Today’s post comes from guest author Tom Domer from The Domer Law Firm.
A garment fire in Bangladesh killed 112 workers last week, harkening back to the tragic Triangle Shirtwaist fire 100 years ago on March 24, 1911, which claimed the lives of 146 young men and women, mostly immigrant garment workers. The Triangle fire galvanized a broad spectrum of reformers and reforms, one of which was worker’s compensation. In the aftermath of the Triangle fire, many states adopted worker’s compensation laws. (Wisconsin’s was the very first constitutional law in 1911.) Other reforms included workplace safety regulations, child labor laws, and enhanced fire inspections, among others.
There is a growing effort by worker groups to demand safety reforms in Bangladesh where factory fires have killed hundreds of workers in recent years.
An additional tragedy in the Bangladesh fire, whose products are sold here in America Mart, was the revelation that managers may have lowered gates to prevent employees from leaving because they thought it was a false alarm. There is a growing effort by worker groups to demand safety reforms in Bangladesh where factory fires have killed hundreds of workers in recent years. Photos taken by workers showed labels for Wal-Mart’s private label Faded Glory in the remains, along with clothing for a number of other United States labels including work wear brand Dickies.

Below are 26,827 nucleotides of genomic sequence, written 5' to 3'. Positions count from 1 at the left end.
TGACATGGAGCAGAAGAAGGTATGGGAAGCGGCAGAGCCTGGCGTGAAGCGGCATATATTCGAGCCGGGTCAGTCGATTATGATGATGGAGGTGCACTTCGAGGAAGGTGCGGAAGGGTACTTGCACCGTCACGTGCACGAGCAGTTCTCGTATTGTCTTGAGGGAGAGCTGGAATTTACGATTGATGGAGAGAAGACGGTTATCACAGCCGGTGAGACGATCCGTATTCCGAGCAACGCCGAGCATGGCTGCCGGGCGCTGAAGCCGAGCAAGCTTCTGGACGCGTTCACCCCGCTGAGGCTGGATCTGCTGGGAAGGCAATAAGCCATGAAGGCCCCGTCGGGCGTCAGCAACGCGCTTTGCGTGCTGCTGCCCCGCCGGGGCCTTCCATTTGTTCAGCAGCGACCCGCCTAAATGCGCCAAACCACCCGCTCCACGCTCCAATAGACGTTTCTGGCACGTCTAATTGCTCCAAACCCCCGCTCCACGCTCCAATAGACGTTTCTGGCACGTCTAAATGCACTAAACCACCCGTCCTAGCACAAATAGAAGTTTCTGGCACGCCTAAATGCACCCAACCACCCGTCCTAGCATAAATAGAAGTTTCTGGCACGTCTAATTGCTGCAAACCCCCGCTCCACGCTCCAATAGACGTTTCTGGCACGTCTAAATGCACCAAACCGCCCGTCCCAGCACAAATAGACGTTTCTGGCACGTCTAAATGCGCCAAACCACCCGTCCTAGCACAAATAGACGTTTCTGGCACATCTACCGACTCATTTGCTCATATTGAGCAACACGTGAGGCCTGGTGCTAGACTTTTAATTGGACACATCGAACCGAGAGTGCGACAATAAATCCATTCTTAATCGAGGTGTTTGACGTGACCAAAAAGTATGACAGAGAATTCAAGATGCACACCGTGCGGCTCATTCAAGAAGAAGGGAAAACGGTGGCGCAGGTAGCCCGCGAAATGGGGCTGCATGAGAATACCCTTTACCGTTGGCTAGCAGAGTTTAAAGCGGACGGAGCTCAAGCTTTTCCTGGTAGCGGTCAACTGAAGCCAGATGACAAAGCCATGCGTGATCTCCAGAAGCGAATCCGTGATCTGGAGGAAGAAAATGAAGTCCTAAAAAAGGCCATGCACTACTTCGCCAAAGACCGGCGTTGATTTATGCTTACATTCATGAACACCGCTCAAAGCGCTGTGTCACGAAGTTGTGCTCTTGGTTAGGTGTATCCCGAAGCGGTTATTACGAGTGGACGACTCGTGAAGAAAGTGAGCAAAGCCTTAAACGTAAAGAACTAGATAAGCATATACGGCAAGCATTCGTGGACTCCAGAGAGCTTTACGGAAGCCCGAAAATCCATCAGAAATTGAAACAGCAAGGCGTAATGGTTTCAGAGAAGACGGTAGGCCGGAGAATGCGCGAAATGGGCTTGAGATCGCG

The analogies to the Triangle Shirtwaist fire are striking. In that fire, people on the 10th floor, mostly in administrative offices, were able to escape to the roof of an adjoining building. Workers on the 8th floor fled using the stairs, the fire escape and elevators. However, the elevators quickly broke and two dozen workers died when a fire escape collapsed. The door on the 9th floor was locked as a security matter to keep labor agitators away from the workers, and the press from entering the sweat shop floor. 250 employees worked on this floor in 8 rows of sewing machines, some of which blocked the exit. 47 people leaped to their death from the 8th and the 9th floors. Further details can be found in David Von Drehle’s Triangle: The Fire That Changed America.
For additional analysis of this tragedy, skip to about 2 minutes and 40 seconds into this video: